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“…at these sensible tempos, and with careful dynamic gradations, the structure of the larger choral sections emerges clearly and thus overwhelmingly. …the soloists, the chorus and the orchestra are united, as their shared smiles show, and it is moving to see how intensely the soloists, especially Joyce DiDonato, listen to one another.”
“In a short interview before this concert in Notre-Dame Cathedral, John Nelson calls this performance 'a culmination of my experience with Bach' and it is one which is characterised by the conductor's highly considered and distilled understanding of the score. This is evident in his decisive direction, which is a model of clarity. The tempi are beautifully judged, the monumental choruses are chiselled lovingly and the image-laden and reflective movements – reaching a tortured sadness and composed dignity in a superbly judged 'Crucifixus' – all conspire towards a magisterial and logical conclusion in the 'Dona nobis pacem', where heart and head seem happily entwined. What prevents this from being as memorable are both the capability of the forces, beyond a certain level, and the flawed filming – random and quick-fire shots from all manner of angles. The results are profoundly restless. There are far too many occasions where dubbing is ineptly handled, not least in the 'Laudamus te', where the admirable Joyce DiDonato is suddenly out of kilter with proceedings with an edit (26'39”) using a patch where the tempo is far too fast. Comedy is the order of the day at the end of the 'Cum Sanctu Spiritu', where Nelson is filmed bringing off the ensemble at least two beats after the music has ended. The Ensemble Orchestral de Paris perform in a fairly prosaic fashion by today's 'informed' standards and Nelson has a habit of accentuating appoggiaturas into submission; only the vibrant personality of the bassoons (notable in both bass 'arias') and the slick trumpeting ring out with complete confidence. The choir are committed and well drilled and Ruth Ziesak is the pick of the soloists, apart from an 'Et in unum' which is full of gratuitous accents – maybe in an attempt to encourage Daniel Taylor to take his head out of his copy. This DVD is not quite what it promises, though John Nelson's motivation and vision certainly bring a real sense of occasion.”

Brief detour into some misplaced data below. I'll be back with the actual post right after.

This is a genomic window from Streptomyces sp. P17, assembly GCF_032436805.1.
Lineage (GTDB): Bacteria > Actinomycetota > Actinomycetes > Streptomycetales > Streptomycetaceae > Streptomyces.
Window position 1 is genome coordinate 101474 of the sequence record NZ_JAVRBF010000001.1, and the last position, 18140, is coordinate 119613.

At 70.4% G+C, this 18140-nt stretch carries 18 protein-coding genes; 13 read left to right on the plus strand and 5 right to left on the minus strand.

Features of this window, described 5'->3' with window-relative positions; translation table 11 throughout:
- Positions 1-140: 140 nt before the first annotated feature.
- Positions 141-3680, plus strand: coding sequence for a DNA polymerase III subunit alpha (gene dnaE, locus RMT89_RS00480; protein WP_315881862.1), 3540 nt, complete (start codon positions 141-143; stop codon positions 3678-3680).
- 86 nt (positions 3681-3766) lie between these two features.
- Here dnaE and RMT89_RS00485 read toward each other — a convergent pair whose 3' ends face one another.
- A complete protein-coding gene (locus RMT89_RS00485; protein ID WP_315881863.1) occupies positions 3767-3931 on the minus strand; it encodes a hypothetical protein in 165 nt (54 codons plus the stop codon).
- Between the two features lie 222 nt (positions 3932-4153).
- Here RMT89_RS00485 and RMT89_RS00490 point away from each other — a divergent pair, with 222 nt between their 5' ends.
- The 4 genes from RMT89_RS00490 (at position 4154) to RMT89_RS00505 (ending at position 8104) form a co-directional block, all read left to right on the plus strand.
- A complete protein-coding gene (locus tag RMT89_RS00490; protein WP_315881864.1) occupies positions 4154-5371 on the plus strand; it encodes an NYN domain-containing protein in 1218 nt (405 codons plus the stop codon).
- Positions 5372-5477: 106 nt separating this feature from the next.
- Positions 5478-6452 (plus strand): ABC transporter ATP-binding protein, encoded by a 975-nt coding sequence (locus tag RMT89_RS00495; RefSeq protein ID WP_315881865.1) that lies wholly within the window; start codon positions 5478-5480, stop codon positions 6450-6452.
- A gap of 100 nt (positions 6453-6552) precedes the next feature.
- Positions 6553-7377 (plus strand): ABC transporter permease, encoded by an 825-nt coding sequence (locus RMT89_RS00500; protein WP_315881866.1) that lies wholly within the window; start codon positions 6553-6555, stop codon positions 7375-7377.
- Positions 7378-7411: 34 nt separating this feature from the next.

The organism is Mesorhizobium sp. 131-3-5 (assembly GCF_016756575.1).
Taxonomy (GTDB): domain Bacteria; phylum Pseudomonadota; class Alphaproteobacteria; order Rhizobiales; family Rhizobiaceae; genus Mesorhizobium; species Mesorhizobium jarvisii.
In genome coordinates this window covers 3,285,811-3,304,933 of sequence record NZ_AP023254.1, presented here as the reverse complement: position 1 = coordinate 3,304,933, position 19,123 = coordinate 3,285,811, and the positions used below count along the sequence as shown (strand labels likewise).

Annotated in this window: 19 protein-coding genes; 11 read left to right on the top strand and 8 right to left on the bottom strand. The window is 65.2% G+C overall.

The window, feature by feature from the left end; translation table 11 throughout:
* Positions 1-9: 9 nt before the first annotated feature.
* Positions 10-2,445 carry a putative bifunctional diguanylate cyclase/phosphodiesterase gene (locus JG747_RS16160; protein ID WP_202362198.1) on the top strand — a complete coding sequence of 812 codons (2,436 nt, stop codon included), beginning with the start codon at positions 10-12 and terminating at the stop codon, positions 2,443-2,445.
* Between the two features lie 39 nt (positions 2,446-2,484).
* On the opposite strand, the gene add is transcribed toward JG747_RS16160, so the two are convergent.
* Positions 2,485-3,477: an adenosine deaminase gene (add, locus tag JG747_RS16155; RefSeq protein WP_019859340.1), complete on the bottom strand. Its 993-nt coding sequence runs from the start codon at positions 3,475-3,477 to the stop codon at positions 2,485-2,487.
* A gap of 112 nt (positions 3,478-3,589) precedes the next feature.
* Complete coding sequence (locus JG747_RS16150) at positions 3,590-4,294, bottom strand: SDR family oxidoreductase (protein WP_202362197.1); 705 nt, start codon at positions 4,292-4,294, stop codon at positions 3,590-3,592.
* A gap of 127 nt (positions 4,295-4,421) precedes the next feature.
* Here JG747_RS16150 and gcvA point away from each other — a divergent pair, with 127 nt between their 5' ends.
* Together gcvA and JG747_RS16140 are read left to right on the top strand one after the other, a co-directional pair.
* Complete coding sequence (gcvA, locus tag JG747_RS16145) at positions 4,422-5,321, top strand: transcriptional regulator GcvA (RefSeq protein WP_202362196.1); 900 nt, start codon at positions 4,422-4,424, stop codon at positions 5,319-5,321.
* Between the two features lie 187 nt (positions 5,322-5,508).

“John Nelson gives Bach's great mass a highly distinguished DVD debut, with a deeply expressive performance, full of life...Nelson's tempi cannot be faulted, and the performance moves forward spontaneously to its richly satisfying closing Dona nobis pacem...Olivier Simonnet's video coverage is fully worthy of the performance.”
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